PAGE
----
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Facebook Ads are a Waste of Money for Advertisers

Looks like mainstream media is finally catching onto the fact that Facebook advertising doesn’t pay off. The BBC looked into it and discovered that most “likes” are by fake accounts.

Fake Facebook users give advertising a false boost

According to a recent BBC investigation, advertising on Facebook is not worth it, since companies do not receive the return on investment they expect.

The vast majority of users go on the site to socialize with friends and family; the tiny ads on the right-hand side of the Facebook homepage don’t attract nearly as much attention as advertisers would hope. Worse yet, it has been found that a significant proportion of the user profiles who do ”like” company pages turn out to be fake.

(source)

Zuckerberg's empire starts to crumble.

By the way, for five bucks spent at Fiverr you can get 100 or more “likes” in minutes by Indians who do this for a living.

Here’s more:

Company withdrawing from Facebook as analytics show 80% of ad clicks from bots
” Hey everyone, we’re going to be deleting our Facebook page in the next couple of weeks, but we wanted to explain why before we do. A couple months ago, when we were preparing to launch the new Limited Run, we started to experiment with Facebook ads. Unfortunately, while testing their ad system, we noticed some very strange things. Facebook was charging us for clicks, yet we could only verify about 20% of them actually showing up on our site. At first, we thought it was our analytics service. We tried signing up for a handful of other big name companies, and still, we couldn’t verify more than 15-20% of clicks. So we did what any good developers would do. We built our own analytic software. Here’s what we found: on about 80% of the clicks Facebook was charging us for, JavaScript wasn’t on. And if the person clicking the ad doesn’t have JavaScript, it’s very difficult for an analytics service to verify the click. What’s important here is that in all of our years of experience, only about 1-2% of people coming to us have JavaScript disabled, not 80% like these clicks coming from Facebook. So we did what any good developers would do. We built a page logger. Any time a page was loaded, we’d keep track of it. You know what we found? The 80% of clicks we were paying for were from bots. That’s correct. Bots were loading pages and driving up our advertising costs. So we tried contacting Facebook about this. Unfortunately, they wouldn’t reply. Do we know who the bots belong too? No. Are we accusing Facebook of using bots to drive up advertising revenue. No. Is it strange? Yes. But let’s move on, because who the bots belong to isn’t provable.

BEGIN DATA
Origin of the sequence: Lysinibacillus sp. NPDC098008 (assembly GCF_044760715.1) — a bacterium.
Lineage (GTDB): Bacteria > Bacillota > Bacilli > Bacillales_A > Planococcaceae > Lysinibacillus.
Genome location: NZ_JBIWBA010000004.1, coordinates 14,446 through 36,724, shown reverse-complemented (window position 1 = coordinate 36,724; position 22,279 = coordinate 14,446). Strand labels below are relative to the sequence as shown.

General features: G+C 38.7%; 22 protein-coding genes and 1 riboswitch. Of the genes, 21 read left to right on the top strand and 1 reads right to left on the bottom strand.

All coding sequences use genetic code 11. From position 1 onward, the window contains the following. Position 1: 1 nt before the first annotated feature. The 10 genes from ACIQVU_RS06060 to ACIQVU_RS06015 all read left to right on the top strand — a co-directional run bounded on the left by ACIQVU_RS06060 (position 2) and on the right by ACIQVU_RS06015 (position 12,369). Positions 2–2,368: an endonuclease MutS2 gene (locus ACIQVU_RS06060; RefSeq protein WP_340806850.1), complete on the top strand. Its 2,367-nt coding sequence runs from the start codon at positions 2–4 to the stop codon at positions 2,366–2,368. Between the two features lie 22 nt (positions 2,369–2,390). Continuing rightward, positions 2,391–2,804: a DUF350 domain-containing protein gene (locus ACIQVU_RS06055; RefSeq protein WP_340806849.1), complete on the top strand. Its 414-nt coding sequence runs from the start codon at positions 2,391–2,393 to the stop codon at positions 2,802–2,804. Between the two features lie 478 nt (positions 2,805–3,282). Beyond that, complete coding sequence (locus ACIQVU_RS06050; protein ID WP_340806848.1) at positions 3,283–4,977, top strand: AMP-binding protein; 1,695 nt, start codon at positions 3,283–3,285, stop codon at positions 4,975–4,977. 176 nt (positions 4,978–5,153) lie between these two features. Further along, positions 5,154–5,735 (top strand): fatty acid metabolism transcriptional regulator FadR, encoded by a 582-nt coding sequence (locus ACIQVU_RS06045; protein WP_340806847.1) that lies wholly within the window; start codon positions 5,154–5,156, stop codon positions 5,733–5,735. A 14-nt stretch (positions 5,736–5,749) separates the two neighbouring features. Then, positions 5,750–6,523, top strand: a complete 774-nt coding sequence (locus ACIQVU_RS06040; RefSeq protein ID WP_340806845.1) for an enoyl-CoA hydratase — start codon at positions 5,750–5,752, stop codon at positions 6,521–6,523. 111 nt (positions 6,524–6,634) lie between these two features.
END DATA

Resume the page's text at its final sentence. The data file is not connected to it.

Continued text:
While we were testing Facebook ads, we were also trying to get Facebook to let us change our name, because we’re not Limited Pressing anymore. We contacted them on many occasions about this. Finally, we got a call from someone at Facebook. They said they would allow us to change our name. NICE! But only if we agreed to spend $2000 or more in advertising a month. That’s correct. Facebook was holding our name hostage. So we did what any good hardcore kids would do. We cursed that piece of shit out! Damn we were so pissed. We still are. This is why we need to delete this page and move away from Facebook. They’re scumbags and we just don’t have the patience for scumbags.

Thanks to everyone who has supported this page and liked our posts. We really appreciate it. If you’d like to follow us on Twitter, where we don’t get shaken down, you can do so here: http://twitter.com/limitedrun
Click to read.

And in other breaking news, mainstream media reports that water is wet.

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7 Responses to Advertisers Abandoning Facebook Advertising

  • Literally was just discussing something along the lines of this earlier today with a friend. Glad i ran into this article. We both had a very similar experience. Oh well :'(.

  • I’m reading more frequently about people being disgruntled with their FB campaigns. Besides Twitter, what are the other options? Adwords?

    It seems everyday more of these social networking sites are popping up.

    A saturation in the market is bound to be happening.

    Robert
    Vvego International

  • We get a great return from Facebook… were you only targeting English-speaking users? That will eliminate most of the spam in our experience.

  • better invest in blogging , pinterest, seo on search engines and the age old marketing campaigns , they will embed u deeper and u will not need consolidation later on. and to make it cost effective engage a PR agency (outsource it to India) to do all the stuff for you.It will be comparably cheap as facebook.

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